The family of Leon Martinez, an inmate at a California state prison, has filed a wrongful death lawsuit following their loved one’s death from COVID-19 while in custody. It represents the first such legal action over a loss of life directly associated with the pandemic.
While this represents the only legal action against the San Diego-based facility, it is part of the statewide total of seven wrongful death lawsuits in prisons throughout the Golden State.
An alarming trend
Convicted of murder and serving 28 years to life in prison, Martinez died at the age of 48, representing the youngest of 18 inmates housed in the Richard J. Donovan Correctional Facility to lose their lives to the coronavirus. His death was part of a winter outbreak where 18 inmates were infected, and 18 died. Statewide statistics saw approximately 50,000 prisoners diagnosed with the virus, with more than 200 losing their lives.
The coronavirus spread rapidly inside jails and prisons to those already at higher rates of pre-existing conditions, making them more susceptible to the deadly illness. Housed at Donovan, Martinez was one of more than 1,000 tested positive since the start of the worldwide health crisis.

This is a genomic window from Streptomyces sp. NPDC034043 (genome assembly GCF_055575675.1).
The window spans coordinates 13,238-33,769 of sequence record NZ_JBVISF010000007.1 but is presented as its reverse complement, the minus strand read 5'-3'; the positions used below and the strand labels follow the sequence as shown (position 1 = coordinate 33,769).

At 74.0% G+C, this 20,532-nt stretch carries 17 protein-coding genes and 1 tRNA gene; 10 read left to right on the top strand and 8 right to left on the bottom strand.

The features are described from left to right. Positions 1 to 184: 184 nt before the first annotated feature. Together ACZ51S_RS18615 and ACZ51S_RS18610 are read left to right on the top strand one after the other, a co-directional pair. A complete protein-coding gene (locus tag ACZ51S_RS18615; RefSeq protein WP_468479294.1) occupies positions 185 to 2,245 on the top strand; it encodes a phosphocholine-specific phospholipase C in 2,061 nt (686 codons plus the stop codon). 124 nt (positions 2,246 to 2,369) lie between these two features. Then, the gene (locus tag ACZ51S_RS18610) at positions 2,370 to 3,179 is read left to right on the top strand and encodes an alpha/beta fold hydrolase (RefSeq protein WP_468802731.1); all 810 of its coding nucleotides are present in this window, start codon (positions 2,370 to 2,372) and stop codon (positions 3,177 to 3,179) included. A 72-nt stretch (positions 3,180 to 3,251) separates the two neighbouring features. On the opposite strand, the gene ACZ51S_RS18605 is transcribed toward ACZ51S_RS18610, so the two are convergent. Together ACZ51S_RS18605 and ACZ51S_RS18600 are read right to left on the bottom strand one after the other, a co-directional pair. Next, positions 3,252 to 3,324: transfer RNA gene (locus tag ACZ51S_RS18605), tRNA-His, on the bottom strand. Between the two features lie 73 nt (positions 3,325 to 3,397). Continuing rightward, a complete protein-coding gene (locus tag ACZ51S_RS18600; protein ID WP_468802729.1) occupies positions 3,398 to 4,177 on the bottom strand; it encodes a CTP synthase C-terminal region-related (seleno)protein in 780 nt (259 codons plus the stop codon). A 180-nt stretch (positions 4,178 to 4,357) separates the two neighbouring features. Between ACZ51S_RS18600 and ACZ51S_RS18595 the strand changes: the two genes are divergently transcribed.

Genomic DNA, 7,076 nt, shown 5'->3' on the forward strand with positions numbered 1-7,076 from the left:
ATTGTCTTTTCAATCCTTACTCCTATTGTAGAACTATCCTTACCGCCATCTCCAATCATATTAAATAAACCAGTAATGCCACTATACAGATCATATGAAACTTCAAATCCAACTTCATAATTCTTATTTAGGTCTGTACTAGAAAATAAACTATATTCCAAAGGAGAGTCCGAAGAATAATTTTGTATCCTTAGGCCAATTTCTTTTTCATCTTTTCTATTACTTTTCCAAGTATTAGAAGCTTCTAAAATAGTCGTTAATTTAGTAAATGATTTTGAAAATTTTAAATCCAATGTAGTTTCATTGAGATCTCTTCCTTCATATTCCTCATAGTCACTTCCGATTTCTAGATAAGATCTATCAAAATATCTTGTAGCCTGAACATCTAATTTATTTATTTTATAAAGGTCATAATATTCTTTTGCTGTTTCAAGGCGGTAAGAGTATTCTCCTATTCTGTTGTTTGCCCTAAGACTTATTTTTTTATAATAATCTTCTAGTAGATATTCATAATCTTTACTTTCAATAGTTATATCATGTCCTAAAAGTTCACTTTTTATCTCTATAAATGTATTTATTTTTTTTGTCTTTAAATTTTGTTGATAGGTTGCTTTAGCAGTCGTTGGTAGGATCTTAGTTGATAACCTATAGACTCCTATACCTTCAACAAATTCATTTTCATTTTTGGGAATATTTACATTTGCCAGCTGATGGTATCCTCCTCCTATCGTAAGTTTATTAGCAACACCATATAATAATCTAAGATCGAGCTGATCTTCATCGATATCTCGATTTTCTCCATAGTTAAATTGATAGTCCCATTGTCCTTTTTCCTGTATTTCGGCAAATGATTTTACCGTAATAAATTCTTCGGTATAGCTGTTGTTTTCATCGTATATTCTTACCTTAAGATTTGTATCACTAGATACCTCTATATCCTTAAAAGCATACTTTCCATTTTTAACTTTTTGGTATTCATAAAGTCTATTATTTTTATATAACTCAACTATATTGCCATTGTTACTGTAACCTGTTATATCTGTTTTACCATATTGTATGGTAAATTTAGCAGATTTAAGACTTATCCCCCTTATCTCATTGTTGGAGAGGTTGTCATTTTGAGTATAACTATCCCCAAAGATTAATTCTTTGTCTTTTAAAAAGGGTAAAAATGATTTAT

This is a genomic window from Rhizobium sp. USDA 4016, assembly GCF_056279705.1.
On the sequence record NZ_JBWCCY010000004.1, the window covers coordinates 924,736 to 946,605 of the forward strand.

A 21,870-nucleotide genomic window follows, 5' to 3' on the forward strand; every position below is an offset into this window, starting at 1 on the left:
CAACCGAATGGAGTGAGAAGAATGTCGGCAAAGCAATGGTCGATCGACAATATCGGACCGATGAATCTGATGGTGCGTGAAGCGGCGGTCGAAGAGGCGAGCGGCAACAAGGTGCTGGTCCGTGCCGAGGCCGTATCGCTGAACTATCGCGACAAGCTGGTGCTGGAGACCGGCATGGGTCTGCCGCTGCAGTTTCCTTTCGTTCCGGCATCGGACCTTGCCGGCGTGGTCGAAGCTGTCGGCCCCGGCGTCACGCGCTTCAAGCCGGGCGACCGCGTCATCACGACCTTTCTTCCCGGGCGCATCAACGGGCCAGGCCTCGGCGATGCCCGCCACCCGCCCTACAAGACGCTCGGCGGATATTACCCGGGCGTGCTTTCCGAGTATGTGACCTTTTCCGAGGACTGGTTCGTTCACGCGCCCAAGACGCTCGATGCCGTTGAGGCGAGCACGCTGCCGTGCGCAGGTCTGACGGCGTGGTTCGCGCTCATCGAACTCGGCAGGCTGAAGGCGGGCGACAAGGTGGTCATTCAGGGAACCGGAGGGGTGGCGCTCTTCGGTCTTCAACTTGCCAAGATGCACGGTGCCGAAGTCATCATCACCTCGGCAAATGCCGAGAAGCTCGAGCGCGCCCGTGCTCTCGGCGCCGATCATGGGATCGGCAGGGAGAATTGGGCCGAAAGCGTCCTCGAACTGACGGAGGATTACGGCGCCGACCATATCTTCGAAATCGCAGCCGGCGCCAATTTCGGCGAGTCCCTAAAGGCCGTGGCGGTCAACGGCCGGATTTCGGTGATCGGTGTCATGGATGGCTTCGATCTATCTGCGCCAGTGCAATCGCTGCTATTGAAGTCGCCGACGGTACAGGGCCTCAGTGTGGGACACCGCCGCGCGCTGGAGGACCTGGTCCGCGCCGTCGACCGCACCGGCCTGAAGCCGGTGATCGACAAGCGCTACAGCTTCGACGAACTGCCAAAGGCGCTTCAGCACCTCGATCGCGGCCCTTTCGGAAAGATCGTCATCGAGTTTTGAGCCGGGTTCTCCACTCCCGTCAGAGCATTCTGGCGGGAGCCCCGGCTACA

The family alleges that when Martinez was diagnosed, necessary and potentially life-saving medical was not provided. To make matters worse, officials admitted to inmates diagnosed with the virus housed with prisoners not infected.
Documentation reveals that Donovan possesses one of the poorest track records in all of California adult prisons, particularly for its inactions during the pandemic. The facility received the most written citations over not wearing masks and not practicing social distancing in December of 2020.
The timeline coincides with Martinez and others contracting the virus.